Former Team USA skipper Buck Martinez said he recalls everything from the game in Anaheim, California, where his team and manager Sadaharu Oh’s Japan squad squared off in the second round of the inaugural World Baseball Classic in 2006.
“I recall me exchanging the lineup card at home plate to (umpire) Bob Davidson and asked Mr. Oh how many home runs he hit. And then he asked me how many home runs I hit,” Martinez, who came up with 58 homers in his 17-year major league career (Oh had 868 in NPB), said with a laugh before Thursday’s China-Australia game at Tokyo Dome.
The first WBC was a big deal for Japan as it was the first time ever that it formed an all-pro national team and competed with a major leaguer-filled U.S. squad. But Martinez said that it was “tremendous honor” to play against the Asian country, too.
“I actually played against the Tokyo Giants in 1971 in spring training with Mr. Oh,” recalled Martinez, a former catcher who is working on the MLB Network broadcast team for the WBC’s Tokyo rounds. “They had (Shigeo) Nagashima and (the late Hidetake) Watanabe, a big pitcher. They came to Florida for spring training. I was playing with the Kansas City Royals. I have a picture at home of Nagashima sliding into me at home plate.
“So I take a tremendous amount of pride to be involved in this tournament and recognized how good baseball is around the world. Baseball has grown, particularly in Canada, then the Netherlands and Italy, and even in China. When you see the competition how they have all improved so dramatically, and I think the World Baseball Classic has a lot to do with it. I love the tournament.”
The WBC has become huge in Japan today. On the other hand, in 2006 people didn’t really have an idea what kind of a tournament it would become and there wasn’t as much excitement early on.
But the Japan-U.S. game sparked greater interest, bringing a lot people in front of their TV sets. And one particular play — or call — contributed to it.
With the game tied 3-3 in the top of the eighth inning, Akinori Iwamura hit a sacrifice fly to left to drive in Tsuyoshi Nishioka from third base.
But Team USA appealed to Davidson that Nishioka left the bag early and the home-plate umpire overturned the call that was originally made by the second-base ump. On the replay, it clearly shows that Nishioka left the bag after left fielder Randy Winn made the catch. Japanese media afterward treated it as an impossible misjudgment by Davidson, making him famous in this country. The controversial decision was even described by U.S. media as a bad call, too.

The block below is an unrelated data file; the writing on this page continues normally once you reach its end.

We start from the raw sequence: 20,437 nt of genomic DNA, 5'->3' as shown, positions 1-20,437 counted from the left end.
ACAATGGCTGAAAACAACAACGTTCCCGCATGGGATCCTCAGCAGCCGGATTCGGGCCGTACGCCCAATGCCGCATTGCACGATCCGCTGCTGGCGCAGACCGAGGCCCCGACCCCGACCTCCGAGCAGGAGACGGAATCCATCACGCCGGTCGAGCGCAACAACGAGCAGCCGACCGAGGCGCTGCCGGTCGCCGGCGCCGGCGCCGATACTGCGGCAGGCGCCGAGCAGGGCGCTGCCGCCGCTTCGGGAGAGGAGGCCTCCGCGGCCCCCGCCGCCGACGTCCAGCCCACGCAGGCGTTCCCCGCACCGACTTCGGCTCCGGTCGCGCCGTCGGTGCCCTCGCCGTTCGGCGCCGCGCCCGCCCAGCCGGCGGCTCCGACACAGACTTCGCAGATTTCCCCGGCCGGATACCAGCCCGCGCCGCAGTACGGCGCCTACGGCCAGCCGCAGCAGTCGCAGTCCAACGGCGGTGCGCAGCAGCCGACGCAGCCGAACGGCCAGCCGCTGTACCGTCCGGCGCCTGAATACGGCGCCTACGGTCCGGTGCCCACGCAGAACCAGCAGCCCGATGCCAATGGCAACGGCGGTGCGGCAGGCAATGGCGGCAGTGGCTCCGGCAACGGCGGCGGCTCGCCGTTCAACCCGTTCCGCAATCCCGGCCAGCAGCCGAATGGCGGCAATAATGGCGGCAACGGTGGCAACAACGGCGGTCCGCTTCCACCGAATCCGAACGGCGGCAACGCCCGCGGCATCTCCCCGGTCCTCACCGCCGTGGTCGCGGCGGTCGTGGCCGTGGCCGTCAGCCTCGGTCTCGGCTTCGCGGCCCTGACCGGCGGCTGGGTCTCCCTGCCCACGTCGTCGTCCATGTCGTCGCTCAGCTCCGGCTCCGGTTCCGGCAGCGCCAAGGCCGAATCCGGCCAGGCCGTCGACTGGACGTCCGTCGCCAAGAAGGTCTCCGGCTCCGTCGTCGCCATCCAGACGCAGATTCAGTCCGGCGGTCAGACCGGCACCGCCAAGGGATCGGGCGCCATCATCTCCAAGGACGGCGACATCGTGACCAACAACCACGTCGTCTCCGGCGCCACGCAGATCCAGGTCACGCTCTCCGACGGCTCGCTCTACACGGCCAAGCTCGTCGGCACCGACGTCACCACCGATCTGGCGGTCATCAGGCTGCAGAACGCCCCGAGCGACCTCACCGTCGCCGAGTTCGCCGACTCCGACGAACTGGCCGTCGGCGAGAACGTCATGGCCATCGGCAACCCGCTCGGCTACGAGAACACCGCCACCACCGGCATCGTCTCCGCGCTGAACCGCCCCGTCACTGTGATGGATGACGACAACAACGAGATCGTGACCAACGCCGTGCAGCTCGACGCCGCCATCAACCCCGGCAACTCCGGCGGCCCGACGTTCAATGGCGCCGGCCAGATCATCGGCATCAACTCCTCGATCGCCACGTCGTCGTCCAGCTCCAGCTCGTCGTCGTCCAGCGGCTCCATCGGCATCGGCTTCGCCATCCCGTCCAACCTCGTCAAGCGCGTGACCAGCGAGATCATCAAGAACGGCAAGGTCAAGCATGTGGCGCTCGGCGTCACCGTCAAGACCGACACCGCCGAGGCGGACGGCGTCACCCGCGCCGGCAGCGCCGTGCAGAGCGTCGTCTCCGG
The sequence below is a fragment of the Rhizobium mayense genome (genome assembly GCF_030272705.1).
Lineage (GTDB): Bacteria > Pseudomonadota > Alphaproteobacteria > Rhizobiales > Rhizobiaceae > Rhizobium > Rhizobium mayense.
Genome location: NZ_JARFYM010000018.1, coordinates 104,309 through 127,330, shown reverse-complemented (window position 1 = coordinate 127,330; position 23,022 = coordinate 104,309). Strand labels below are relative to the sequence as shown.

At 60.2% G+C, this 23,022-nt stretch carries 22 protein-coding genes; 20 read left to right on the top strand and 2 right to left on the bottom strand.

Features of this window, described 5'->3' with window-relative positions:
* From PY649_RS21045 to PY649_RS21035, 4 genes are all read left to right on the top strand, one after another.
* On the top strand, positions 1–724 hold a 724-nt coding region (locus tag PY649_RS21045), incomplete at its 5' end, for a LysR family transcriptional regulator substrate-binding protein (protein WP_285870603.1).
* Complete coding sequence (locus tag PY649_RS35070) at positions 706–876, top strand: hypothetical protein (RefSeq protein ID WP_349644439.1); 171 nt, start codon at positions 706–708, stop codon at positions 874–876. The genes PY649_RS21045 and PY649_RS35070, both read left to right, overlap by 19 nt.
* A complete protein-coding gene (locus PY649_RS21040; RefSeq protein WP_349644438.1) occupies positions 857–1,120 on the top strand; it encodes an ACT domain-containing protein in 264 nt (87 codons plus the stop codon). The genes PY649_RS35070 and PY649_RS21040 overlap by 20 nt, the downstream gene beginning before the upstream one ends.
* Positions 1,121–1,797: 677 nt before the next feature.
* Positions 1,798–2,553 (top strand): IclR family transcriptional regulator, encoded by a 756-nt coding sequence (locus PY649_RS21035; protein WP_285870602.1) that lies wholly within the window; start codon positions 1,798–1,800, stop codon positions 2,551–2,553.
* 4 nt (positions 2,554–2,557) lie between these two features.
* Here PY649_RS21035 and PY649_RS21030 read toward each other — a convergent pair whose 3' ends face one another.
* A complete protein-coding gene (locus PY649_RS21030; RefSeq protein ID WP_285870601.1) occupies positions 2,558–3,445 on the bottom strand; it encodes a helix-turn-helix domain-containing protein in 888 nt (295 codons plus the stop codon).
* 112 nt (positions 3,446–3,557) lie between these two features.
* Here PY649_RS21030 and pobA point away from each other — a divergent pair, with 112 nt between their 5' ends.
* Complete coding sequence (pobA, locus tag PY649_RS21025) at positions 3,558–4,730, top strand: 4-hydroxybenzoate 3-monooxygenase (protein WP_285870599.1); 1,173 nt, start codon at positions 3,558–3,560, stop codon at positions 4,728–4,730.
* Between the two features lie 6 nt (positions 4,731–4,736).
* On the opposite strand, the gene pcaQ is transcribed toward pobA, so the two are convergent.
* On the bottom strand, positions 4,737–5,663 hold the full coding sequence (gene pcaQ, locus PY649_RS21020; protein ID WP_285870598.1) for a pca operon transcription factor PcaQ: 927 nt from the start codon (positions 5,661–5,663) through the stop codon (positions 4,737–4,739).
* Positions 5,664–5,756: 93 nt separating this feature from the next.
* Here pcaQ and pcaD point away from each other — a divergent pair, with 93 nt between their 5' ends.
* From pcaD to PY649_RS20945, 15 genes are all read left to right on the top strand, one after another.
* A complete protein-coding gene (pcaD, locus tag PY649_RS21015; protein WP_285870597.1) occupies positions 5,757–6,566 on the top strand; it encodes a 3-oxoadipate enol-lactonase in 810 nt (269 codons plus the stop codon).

The call proved costly for Japan. Alex Rodriguez hit a walk-off RBI single in the ninth to give Team USA a 4-3 win.
Eleven years later, Martinez surprisingly admitted that Nishioka did not leave the bag early and that the ump’s decision wouldn’t happen had it been now.
“Obviously, now with the benefit of the instant replay, it would have probably reversed (back to the original call),” Martinez said.
Martinez, 68, added that he saw Nishioka rocking back, trying to have some momentum as he took off the bag and it made it look to Martinez that he left early.
“Because he did it the way he did it, it just looked suspicious,” Martinez said. “But it wasn’t. He was safe.”
The moment Davidson overruled the call, Martinez pumped his fist excitedly.
“We took a run off the board,” he said. “That’s why I was excited. It was a big play for us. But we couldn’t beat Mexico (in the final game of the pool).”
Oddly enough, Japan, which suffered losses against the U.S. and South Korea and compiled just one win in the second round, still advanced to the final round because it had allowed the fewest runs per nine innings in the pool. That gave it the tiebreaker over the U.S. and Mexico.
Japan went on to beat South Korea in the semis and Cuba in the gold-medal game to capture the title.
Back to the latest edition of the WBC, the bracket seems unbalanced as the majority of the star major league players are in Pool C and D, which are being held in Miami and Mexico, respectively, for the first round.
But Martinez insisted that the Asian pools that are being staged in Seoul and Tokyo — Pool A and B, respectively — have intriguing teams and players.
“People that haven’t been involved, especially the players that haven’t been involved, don’t understand the magnitude of this,” said Martinez, who managed the Toronto Blue Jays in 2001 and 2002. “To see a crowd here, and to see the Japanese fans acknowledge the all-stars, the way they do is very impressive. They have so much respect for the game, and the players have respect for the game. And that’s the beauty of the tournament.
“Now we have Israel advancing to the second round and of course they are all former major league players, but still, nobody expected them to do that. The Netherlands has five or six major league shortstops playing on the team. So the talent in this pool is tremendous. I just wish everybody could see it firsthand to get appreciation for what it really is.”